But that won't jeopardize the agency's ability to pay retirees who depend on it, Millard reassured lawmakers.
The PBGC has assets of $68 billion and liabilities of $83 billion. Millard said that over the long term, a new policy of creating a more diversified portfolio of 45 percent stocks, 45 percent bonds and 10 percent in alternative investments will produce better returns that give the agency a 57 percent chance to climb out of its deficit hole within a decade.
But the stock market has taken a sharp dive this month and those losses have yet to be reflected in PBGC estimates.
At present, the PBGC investment portfolio is about 70 percent fixed income assets like Treasury bonds and 30 percent in equities. That's about the same as a year ago, when the PBGC posted a 7.2 percent gain on its investments.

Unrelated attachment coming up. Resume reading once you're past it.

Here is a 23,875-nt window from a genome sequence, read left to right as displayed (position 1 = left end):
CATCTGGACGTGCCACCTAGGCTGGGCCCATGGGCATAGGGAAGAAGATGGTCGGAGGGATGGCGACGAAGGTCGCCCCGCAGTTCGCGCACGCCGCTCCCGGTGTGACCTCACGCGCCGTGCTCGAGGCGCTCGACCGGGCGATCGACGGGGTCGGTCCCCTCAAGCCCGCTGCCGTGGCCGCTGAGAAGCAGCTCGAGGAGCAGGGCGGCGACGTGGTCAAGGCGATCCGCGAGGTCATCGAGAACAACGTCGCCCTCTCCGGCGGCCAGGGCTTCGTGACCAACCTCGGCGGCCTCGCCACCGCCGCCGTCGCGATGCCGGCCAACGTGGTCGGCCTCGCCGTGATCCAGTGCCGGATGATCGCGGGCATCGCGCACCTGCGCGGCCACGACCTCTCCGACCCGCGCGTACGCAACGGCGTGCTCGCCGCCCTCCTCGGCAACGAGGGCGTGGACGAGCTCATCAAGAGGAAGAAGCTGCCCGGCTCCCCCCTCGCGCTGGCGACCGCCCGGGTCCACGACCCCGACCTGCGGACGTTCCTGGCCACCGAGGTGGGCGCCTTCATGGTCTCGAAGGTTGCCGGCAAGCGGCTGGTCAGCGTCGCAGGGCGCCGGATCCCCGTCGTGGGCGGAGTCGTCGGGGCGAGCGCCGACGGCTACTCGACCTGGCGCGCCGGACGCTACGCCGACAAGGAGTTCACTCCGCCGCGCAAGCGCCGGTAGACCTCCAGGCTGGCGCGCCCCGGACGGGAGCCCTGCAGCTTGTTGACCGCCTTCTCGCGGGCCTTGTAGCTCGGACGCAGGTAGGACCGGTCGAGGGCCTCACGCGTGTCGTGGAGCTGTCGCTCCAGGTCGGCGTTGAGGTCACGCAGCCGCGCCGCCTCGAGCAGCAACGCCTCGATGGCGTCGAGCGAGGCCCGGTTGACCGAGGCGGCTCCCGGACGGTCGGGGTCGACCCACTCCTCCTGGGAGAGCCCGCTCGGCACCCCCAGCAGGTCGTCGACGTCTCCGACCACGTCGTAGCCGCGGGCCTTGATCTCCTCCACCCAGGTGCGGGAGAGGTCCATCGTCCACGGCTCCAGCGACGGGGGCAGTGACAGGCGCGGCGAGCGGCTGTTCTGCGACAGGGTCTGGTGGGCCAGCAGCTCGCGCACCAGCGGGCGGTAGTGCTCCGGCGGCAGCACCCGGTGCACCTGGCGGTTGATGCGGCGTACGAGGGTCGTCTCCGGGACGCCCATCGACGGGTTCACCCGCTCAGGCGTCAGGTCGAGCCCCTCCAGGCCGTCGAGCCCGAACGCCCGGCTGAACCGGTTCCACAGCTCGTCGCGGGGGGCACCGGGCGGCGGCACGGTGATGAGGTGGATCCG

"We did not make the shift yet," Millard said.
There has been considerable debate over whether to shift more agency assets into stocks.
"This long-term, more diversified strategy aims at generating better returns that provide a greater likelihood that the corporation can meet its long-term obligations," Millard said.
"I am not sold at this point," he said. "Wall Street and this country is littered with people who had game plans designed by the brightest people in the room."
Millard reminded the lawmakers that the agency "pays monthly pension benefits spread over the lifetimes of participants and beneficiaries, not as lump sums. As a result, PBGC has sufficient funds to meet its obligations for a number of years."